Using local landmarks as part of your curriculum

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Using local landmarks as part of your curriculum

2016-01-08 15:11

HSP has just launched a whole new lesson plan section and a virtual lecture series on its website, by-products of the 2015 Cultures of Independence teacher workshop.  Funded primarily by the National Endowment for the Humanities, the workshop’s foundational philosophy was that study of local landmarks provides entrée into national historical and cultural movements. 

We hope these new materials will inspire you to try your hand at using landmarks as a way of structuring lessons in your classroom.  (In fact, we now have a new tool on all of our lesson plans where you can tell us how it worked in your classroom and offer suggestions for other teachers on how to improve their effectiveness. Look in the bottom right corner of the page.)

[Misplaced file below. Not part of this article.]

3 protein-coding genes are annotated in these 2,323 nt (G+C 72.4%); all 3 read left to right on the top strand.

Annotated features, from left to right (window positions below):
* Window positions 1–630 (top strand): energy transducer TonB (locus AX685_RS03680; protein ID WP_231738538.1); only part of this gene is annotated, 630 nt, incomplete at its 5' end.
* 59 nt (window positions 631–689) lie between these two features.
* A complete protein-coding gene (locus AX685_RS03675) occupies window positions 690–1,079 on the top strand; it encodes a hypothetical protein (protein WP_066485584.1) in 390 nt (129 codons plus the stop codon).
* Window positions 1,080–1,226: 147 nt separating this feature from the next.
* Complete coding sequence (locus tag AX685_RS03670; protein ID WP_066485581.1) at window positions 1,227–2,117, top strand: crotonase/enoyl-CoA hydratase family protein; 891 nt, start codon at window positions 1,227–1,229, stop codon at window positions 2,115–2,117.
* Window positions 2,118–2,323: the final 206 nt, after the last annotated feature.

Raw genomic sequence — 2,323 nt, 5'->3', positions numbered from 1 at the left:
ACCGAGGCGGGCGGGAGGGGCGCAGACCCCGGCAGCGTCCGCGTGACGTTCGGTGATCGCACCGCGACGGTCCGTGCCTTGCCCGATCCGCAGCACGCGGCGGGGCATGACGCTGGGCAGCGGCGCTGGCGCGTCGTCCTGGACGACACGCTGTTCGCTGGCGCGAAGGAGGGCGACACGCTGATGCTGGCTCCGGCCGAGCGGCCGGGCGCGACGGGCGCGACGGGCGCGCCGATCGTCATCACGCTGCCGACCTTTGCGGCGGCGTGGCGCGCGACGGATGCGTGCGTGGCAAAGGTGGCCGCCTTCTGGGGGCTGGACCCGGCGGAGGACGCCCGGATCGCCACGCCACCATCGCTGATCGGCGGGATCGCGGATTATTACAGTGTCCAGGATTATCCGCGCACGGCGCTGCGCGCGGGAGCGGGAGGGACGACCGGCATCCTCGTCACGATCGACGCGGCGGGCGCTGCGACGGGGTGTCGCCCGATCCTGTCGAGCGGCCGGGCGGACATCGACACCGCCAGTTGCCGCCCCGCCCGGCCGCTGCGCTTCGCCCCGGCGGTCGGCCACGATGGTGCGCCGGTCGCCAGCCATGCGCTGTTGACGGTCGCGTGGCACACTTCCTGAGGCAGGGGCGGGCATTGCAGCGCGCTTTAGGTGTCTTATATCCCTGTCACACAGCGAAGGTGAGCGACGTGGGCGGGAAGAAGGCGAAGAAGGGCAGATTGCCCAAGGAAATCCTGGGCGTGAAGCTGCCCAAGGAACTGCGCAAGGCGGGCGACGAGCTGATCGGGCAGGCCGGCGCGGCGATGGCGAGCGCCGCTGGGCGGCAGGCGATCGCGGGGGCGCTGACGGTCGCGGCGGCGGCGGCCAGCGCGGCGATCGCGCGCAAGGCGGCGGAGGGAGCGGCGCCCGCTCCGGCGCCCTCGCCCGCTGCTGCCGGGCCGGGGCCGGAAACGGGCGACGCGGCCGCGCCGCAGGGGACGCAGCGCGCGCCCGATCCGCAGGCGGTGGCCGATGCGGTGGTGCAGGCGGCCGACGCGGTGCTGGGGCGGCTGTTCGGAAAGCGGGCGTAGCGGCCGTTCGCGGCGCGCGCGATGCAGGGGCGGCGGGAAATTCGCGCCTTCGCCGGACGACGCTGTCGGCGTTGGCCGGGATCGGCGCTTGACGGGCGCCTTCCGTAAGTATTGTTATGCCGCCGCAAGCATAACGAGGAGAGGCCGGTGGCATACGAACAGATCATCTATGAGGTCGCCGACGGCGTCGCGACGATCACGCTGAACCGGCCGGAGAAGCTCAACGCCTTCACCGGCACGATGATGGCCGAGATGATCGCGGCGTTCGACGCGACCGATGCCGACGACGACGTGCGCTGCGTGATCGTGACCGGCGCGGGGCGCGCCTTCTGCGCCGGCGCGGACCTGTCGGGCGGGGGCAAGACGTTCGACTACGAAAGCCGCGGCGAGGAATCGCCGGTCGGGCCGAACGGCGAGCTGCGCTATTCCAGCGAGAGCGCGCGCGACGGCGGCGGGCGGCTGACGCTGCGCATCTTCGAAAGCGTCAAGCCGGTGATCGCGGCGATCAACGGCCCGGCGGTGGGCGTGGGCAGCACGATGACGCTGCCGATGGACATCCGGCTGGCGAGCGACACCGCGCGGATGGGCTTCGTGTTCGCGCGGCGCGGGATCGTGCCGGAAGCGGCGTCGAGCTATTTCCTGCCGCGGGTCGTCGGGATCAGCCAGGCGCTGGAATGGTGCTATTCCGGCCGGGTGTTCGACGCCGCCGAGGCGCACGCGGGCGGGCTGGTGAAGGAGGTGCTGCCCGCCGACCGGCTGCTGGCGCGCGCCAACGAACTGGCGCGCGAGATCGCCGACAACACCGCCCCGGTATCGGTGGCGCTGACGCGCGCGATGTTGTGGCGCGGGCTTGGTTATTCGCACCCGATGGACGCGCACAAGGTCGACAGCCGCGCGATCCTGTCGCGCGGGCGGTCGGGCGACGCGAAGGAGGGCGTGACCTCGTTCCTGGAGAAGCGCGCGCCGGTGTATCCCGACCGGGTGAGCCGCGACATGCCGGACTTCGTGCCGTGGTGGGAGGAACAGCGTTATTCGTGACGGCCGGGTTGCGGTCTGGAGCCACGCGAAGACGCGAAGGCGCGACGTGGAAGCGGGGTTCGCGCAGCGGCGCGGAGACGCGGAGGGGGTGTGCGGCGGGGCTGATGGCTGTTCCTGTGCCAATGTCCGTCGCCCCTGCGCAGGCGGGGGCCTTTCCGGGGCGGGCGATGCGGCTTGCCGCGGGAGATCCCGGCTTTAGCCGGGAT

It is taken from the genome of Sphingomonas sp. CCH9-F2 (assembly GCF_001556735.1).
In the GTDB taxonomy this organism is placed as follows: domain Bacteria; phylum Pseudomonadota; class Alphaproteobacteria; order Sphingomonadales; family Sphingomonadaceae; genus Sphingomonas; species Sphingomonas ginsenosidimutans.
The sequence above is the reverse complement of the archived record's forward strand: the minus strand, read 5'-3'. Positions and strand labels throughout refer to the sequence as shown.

The teachers who participated in the workshop were required to create new lessons for their curriculum focused around landmarks in their region. These lessons needed to include primary source study, consideration of change over time, and relationship to national historical movements, especially national founding principles. 

Thirty-six of these Landmark Lessons are now available in the Educational Resources section of our website. You can search by topic, state, subject, grade level, keyword, or type of landmark (e.g. building, landscape, monument, etc.).  Even if you don’t live near a specified landmark, the lesson may lead you to think of ways to approach landmarks in your region.

To provide you with some of the background the workshop participants received as they used Independence Hall as a model of teaching with a landmark, we also have put up eight videos of lectures from the workshop.  Here’s your chance to learn from Dr. Charlene Mires about the history of the Hall, hear Dr. Gary Nash discuss the history of the Liberty Bell, or to consider how civil rights protests played out in the North among other topics.

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